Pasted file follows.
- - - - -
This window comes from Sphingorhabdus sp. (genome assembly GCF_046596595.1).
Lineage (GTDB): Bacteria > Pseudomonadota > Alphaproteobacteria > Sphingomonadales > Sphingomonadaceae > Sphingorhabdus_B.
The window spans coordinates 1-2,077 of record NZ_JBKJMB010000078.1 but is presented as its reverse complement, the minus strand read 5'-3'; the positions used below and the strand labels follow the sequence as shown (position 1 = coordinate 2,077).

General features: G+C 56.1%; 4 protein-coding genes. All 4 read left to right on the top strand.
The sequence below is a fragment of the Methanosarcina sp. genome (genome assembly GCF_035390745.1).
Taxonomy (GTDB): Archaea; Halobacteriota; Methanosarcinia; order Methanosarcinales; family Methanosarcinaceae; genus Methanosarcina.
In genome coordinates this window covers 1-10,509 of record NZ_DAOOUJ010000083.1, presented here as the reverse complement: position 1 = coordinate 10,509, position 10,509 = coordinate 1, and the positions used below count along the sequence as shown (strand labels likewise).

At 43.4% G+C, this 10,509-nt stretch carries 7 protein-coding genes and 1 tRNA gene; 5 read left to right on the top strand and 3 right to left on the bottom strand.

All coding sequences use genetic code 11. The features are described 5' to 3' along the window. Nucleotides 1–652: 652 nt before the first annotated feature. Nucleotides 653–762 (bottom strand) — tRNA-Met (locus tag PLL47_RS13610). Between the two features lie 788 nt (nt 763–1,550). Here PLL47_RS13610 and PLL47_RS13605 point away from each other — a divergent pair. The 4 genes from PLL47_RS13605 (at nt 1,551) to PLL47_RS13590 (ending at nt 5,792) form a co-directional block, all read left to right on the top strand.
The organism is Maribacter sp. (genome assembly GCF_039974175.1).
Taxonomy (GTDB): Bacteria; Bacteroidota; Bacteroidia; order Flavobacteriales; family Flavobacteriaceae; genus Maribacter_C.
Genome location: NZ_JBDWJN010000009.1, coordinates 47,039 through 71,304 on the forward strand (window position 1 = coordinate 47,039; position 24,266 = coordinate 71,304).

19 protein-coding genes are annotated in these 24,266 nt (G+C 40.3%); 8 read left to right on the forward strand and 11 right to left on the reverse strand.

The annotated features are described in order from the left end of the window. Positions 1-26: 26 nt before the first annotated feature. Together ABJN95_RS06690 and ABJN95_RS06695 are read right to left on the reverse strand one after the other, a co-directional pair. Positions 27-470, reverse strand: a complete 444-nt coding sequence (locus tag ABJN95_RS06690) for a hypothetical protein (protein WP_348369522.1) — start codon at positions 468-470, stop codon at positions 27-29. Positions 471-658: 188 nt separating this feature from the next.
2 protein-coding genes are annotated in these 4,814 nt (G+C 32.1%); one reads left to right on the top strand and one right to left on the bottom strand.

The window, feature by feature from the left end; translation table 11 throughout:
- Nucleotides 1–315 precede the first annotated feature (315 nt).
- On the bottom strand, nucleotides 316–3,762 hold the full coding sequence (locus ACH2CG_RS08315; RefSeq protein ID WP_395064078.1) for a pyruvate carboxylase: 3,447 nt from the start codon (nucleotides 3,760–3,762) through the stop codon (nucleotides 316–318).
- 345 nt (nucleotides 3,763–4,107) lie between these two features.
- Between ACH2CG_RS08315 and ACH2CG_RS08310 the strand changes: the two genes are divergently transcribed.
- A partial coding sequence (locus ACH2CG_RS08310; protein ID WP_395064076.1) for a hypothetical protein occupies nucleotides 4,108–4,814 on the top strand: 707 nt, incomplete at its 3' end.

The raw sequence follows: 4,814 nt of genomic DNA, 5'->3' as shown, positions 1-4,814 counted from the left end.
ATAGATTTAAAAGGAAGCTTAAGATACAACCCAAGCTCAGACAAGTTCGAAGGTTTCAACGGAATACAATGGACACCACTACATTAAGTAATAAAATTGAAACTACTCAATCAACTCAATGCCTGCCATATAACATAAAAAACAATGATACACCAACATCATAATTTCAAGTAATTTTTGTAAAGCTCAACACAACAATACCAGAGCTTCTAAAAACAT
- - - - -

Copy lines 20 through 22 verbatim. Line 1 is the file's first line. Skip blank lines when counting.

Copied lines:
- Between ACH2CG_RS08315 and ACH2CG_RS08310 the strand changes: the two genes are divergently transcribed.
- A partial coding sequence (locus ACH2CG_RS08310; protein ID WP_395064076.1) for a hypothetical protein occupies nucleotides 4,108–4,814 on the top strand: 707 nt, incomplete at its 3' end.

The raw sequence follows: 4,814 nt of genomic DNA, 5'->3' as shown, positions 1-4,814 counted from the left end.